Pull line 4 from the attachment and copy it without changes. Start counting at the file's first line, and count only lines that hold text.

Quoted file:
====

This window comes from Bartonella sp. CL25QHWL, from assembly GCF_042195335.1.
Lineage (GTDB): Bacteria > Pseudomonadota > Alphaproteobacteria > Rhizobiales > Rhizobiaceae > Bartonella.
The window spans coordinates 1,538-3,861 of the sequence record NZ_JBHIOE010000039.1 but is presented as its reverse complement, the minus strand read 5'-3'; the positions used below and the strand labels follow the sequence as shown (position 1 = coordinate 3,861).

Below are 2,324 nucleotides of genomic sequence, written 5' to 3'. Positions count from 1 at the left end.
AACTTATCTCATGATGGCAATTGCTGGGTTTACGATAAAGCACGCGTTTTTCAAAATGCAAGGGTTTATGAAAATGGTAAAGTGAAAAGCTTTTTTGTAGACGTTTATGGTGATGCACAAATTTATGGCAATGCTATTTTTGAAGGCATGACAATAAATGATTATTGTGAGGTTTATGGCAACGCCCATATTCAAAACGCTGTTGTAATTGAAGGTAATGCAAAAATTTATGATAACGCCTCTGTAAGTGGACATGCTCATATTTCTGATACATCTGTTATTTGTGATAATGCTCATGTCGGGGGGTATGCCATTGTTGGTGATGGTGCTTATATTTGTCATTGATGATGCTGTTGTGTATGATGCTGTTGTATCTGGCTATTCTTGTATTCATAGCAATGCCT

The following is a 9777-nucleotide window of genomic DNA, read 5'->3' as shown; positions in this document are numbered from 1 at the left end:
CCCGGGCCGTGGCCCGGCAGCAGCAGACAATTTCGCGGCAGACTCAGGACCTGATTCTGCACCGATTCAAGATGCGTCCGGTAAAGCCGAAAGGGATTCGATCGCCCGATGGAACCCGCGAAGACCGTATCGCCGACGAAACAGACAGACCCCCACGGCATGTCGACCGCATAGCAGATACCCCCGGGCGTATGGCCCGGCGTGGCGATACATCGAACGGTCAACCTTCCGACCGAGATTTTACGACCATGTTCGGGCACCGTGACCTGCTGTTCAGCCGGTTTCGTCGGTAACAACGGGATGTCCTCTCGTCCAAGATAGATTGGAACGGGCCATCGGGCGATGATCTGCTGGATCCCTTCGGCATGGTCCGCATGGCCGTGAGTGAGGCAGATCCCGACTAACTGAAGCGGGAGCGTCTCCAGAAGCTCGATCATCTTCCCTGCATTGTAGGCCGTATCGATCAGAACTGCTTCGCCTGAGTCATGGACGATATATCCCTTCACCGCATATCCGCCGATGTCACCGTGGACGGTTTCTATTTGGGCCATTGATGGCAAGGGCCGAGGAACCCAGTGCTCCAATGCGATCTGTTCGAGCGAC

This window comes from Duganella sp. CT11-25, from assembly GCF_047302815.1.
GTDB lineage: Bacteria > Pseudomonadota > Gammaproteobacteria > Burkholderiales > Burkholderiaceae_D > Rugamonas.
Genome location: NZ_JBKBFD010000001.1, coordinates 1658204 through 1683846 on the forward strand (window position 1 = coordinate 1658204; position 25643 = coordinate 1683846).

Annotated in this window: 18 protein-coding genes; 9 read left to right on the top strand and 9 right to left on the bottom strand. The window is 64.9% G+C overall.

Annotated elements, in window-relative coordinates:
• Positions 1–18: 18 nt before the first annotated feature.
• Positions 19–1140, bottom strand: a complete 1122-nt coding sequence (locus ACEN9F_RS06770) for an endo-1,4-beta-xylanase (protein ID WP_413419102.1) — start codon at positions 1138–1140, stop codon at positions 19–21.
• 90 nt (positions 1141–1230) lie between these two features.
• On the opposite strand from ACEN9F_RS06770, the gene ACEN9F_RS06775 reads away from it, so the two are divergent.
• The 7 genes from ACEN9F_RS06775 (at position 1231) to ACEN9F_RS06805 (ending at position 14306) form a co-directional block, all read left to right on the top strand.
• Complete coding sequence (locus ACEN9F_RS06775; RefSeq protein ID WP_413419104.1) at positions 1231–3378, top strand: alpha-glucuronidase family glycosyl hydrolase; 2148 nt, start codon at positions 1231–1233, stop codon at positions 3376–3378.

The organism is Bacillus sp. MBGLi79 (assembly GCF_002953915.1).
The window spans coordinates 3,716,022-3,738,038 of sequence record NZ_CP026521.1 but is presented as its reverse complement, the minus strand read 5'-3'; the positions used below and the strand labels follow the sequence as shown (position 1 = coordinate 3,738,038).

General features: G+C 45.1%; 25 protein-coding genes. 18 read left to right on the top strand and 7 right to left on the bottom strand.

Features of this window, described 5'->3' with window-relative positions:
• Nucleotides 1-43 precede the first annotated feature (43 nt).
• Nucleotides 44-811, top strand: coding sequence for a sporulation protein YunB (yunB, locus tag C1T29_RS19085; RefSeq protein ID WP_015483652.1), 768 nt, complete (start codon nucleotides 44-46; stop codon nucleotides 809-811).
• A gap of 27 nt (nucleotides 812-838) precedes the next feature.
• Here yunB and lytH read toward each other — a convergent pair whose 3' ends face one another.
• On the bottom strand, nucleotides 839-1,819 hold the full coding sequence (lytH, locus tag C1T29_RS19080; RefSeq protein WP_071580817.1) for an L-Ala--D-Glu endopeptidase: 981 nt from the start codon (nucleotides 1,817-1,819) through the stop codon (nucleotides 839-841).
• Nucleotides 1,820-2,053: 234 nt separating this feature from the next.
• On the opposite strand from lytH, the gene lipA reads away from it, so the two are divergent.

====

Below are 2,324 nucleotides of genomic sequence, written 5' to 3'. Positions count from 1 at the left end.